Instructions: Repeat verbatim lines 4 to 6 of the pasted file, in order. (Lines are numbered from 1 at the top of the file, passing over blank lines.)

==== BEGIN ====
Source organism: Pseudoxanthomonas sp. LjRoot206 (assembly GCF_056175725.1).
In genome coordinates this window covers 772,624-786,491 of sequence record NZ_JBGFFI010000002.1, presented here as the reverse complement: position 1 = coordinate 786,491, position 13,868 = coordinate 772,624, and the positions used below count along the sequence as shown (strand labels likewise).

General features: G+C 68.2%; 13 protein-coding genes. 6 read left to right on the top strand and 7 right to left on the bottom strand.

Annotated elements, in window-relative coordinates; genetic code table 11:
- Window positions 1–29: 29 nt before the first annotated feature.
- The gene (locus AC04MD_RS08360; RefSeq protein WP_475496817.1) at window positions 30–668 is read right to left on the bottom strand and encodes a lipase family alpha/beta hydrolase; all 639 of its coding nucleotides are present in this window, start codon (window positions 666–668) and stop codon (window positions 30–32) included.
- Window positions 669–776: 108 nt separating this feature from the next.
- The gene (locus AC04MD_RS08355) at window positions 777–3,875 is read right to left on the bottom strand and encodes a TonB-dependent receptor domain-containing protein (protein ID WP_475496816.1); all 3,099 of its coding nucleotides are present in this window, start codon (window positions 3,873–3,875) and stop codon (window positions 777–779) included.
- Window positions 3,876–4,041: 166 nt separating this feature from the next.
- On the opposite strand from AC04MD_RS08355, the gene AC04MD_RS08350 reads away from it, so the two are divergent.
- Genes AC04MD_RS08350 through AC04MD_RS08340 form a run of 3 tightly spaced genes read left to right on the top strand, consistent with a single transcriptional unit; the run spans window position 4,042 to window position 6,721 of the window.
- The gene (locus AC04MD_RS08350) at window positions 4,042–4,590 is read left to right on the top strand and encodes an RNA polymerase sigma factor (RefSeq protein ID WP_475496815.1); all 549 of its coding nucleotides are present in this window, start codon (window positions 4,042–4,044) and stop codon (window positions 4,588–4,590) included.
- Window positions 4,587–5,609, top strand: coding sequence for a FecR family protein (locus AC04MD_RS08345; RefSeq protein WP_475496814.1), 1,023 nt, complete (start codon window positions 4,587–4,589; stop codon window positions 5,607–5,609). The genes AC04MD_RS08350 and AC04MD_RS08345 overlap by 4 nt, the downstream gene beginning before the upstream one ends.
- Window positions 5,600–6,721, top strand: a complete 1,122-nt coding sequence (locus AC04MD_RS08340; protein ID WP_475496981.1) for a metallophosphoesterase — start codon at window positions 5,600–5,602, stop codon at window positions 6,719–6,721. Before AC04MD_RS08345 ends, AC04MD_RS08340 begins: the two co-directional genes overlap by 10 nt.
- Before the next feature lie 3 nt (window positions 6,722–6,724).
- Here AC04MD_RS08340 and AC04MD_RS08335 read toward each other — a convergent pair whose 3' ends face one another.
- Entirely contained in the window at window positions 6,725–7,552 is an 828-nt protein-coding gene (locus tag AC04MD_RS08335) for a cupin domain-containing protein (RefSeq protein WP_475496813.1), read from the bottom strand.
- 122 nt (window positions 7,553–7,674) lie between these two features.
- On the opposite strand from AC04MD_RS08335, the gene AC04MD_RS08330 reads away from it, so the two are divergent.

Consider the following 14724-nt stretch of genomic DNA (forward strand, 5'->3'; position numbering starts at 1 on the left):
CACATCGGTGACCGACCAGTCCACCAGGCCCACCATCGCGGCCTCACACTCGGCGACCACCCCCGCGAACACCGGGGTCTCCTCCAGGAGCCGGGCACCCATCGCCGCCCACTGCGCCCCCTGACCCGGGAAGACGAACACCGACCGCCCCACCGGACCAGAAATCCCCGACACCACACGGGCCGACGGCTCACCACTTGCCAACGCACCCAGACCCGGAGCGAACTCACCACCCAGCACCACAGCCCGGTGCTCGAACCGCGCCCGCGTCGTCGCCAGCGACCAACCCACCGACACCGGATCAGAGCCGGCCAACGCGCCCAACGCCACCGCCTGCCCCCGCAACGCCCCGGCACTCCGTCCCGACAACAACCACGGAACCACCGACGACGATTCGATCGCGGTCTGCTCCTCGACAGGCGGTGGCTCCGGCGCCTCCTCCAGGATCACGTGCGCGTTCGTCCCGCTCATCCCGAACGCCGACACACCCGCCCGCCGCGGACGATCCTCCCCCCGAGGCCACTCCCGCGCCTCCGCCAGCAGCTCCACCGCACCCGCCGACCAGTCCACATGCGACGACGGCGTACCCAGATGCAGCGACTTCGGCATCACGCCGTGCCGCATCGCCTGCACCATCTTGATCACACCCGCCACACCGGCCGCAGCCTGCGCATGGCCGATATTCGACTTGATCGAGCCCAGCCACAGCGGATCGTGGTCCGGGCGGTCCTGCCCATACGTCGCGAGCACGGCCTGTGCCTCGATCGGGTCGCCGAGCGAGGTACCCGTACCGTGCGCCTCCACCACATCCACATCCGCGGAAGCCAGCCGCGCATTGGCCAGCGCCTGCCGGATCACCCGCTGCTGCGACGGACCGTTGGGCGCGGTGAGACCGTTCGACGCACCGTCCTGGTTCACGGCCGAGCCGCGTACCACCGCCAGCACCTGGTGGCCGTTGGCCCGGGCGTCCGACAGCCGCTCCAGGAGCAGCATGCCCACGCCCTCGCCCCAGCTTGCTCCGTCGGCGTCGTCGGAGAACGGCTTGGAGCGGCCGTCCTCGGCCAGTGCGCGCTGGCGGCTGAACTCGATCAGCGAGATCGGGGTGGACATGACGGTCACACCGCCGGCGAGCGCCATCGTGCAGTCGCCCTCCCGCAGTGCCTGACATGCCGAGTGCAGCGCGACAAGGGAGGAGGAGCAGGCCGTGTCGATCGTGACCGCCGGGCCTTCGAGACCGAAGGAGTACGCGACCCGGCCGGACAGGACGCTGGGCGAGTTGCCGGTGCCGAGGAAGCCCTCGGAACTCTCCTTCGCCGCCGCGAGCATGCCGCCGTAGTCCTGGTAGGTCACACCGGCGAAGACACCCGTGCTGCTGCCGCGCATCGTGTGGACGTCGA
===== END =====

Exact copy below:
Annotated elements, in window-relative coordinates; genetic code table 11:
- Window positions 1–29: 29 nt before the first annotated feature.
- The gene (locus AC04MD_RS08360; RefSeq protein WP_475496817.1) at window positions 30–668 is read right to left on the bottom strand and encodes a lipase family alpha/beta hydrolase; all 639 of its coding nucleotides are present in this window, start codon (window positions 666–668) and stop codon (window positions 30–32) included.